Figure 1: (A) Supervised hierarchical cluster analysis showing differentially expressed genes in patients achieving an objective response to chemotherapy (Yes: CR or PR; blue) versus patients non-responding to chemotherapy (No: SD or PD; red). Genes in red indicate overexpression; those in green indicate underexpression. (B) Supervised hierarchical cluster analysis showing differentially expressed genes in patients achieving a progression free survival (PFS) higher than the median of PFS (Yes; blue) versus patients with a PFS lower than the median (No; red). Genes in red indicate overexpression; those in green indicate underexpression.

Table 1: Differentially expressed genes by chemotherapy response in patients with metastatic colorectal carcinoma according to real-time PCR analysis

Gene

Gen ID

R vs NR(−ΔΔCt)

Adjusted P-values*

Fold-change

DCK

1633

1.300

0.035

2.46

DNAJC3

5611

1.621

0.008

3.08

NAV1

89796

1.231

0.035

2.35

NIPBL

25836

1.310

0.035

2.48

PALM2

445815

1.237

0.040

2.36

VSNL1

7447

1.552

0.009

2.93

WHSC1L1

54904

1.249

0.358

2.38

Patients treated with chemotherapy were stratified into one of two groups: 1) chemotherapy responders (R), including patients with complete response or partial response or 2) chemotherapy non-responders (NR), including patients with stable disease or progressive disease, according to RECIST 1.1 criteria.

*The resulting p-values were adjusted for multiple testing by Benjamini-Hochberg adjustment.

Gene ID: Genbank accession number.

Progression free survival (PFS) and overall survival (OS) of patients according to the 7-gene score predictive of response to chemotherapy.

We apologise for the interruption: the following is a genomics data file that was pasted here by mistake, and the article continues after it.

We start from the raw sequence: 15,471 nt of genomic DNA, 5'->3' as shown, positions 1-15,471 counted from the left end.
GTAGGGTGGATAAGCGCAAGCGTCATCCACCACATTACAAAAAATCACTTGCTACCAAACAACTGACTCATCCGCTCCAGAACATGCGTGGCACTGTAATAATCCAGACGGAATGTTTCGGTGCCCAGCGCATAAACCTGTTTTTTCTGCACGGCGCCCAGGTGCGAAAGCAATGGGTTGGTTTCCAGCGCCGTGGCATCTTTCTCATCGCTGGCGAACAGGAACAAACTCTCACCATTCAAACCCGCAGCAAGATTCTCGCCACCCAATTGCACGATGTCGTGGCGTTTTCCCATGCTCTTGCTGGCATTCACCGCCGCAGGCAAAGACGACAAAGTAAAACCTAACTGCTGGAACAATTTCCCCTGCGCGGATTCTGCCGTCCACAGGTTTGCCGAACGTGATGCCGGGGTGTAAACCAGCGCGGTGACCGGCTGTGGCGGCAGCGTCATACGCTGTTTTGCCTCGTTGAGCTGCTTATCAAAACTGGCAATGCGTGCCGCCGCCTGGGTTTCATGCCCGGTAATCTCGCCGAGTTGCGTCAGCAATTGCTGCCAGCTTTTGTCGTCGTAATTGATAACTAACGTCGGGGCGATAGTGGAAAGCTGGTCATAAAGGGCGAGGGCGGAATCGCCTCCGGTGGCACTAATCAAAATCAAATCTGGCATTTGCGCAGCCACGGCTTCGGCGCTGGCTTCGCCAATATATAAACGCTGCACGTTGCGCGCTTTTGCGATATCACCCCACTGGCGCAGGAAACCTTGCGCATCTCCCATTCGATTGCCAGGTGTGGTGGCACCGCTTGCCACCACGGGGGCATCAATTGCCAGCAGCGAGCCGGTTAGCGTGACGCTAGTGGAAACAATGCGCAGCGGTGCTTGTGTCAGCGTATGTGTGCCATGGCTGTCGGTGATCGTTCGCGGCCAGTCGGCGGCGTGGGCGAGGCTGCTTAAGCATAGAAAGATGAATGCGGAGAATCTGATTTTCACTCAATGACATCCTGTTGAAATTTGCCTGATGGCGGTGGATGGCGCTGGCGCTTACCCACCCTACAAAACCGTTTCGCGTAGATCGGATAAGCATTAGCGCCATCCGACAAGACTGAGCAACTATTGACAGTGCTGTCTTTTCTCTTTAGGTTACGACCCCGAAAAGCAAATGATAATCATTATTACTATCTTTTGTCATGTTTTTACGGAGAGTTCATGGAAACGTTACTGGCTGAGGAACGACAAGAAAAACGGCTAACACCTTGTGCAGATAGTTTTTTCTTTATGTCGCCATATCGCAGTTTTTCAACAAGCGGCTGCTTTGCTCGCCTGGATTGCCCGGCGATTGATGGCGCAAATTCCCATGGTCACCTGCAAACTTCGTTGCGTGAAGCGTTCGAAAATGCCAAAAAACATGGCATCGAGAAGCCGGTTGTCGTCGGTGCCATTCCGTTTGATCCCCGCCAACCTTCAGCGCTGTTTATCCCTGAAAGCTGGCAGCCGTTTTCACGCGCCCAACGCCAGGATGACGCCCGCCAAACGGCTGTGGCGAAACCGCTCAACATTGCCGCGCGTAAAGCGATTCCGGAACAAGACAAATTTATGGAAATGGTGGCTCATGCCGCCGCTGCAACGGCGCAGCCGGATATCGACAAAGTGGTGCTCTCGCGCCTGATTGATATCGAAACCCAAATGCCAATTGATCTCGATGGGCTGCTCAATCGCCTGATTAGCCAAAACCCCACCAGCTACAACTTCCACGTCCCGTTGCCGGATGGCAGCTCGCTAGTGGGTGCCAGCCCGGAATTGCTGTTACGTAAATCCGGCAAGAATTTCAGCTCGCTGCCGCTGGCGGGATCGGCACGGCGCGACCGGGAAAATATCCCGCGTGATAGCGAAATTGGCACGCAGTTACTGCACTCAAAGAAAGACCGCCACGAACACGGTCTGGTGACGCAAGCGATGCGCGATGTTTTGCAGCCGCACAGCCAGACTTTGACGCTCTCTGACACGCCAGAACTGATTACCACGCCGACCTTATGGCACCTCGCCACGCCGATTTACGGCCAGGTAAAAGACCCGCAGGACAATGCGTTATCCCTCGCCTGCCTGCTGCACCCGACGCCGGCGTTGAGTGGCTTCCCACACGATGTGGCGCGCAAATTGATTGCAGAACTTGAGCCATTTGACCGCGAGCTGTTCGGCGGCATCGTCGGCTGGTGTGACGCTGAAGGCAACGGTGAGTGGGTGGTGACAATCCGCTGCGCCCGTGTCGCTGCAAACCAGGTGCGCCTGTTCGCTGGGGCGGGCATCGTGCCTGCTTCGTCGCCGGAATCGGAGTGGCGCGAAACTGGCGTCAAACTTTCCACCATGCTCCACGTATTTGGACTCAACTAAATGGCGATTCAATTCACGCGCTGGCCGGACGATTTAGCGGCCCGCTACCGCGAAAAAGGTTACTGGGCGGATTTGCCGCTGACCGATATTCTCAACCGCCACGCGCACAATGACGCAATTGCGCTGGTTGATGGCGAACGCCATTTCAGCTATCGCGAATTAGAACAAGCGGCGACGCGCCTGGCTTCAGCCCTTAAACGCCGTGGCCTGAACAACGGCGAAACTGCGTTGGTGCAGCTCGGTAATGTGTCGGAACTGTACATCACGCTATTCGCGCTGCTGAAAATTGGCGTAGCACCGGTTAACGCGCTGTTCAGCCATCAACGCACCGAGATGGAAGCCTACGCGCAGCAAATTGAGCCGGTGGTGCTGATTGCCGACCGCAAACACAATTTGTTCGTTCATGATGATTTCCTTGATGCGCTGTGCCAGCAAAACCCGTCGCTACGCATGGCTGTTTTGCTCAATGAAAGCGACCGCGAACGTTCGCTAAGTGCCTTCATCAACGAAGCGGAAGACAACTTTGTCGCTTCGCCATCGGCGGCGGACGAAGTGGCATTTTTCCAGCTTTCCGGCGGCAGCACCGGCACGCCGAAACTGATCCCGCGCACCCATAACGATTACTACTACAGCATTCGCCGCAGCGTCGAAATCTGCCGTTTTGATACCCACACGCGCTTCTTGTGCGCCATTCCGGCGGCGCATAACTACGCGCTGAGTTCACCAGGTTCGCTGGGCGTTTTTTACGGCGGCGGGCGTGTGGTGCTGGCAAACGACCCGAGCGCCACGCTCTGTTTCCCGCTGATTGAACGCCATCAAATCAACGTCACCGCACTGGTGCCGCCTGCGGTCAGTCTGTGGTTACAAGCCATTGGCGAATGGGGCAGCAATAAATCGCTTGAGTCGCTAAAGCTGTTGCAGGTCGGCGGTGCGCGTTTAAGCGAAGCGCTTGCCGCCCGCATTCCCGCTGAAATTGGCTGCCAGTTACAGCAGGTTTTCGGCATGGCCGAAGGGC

Figure 2: Progression free survival (PFS) and overall survival (OS) of patients according to the 7-gene score predictive of response to chemotherapy. The solid black line represents patients with high score or favorable predictive signature: those with favorable gene expression levels (above the median) in ≥ 4 genes of the signature. The dashed black-line represents patients with low score or unfavorable predictive signature: those with favorable gene expression levels in ≤ 3 genes of the signature.

Many attempts have been made over the past decades to identify molecular markers predictive of response to chemotherapy in the context of CRC. Altered gene or protein expression of a number of genes have been associated with drug cytotoxicity, including thymidylate synthase, dihydropyrimidine dehydrogenase or thymidine phosphorylase for 5FU, topoisomerase I for irinotecan, or excision repair cross-complementing 1 (ERCC1) for oxaliplatin. However, none of these putative markers have been implemented in clinical practice due to their poor prediction accuracy and also to the lack of reproducibility across different studies and patient populations. These discrepancies are not unexpected, as sensitivity to treatment is a complex issue dependent on many individual and tumor factors, that ultimately determine, among other critical issues, drug disposition and pharmacodynamic effects on normal and malignant cells, as well as cell response to drug damage. The common use of multiple-drug regimens further complicates this scenario. In this context, multiple-gene signatures are likely to improve prediction accuracy over single marker genes [8, 15, 16]. However, and in spite of the undeniable success of several microarray-based prognostic gene signatures, currently being validated in prospective clinical trials [2226] (i.e. Mammaprint and Oncotype DX in breast cancer, or Coloprint in CRC), predictive genomics remain a challenge.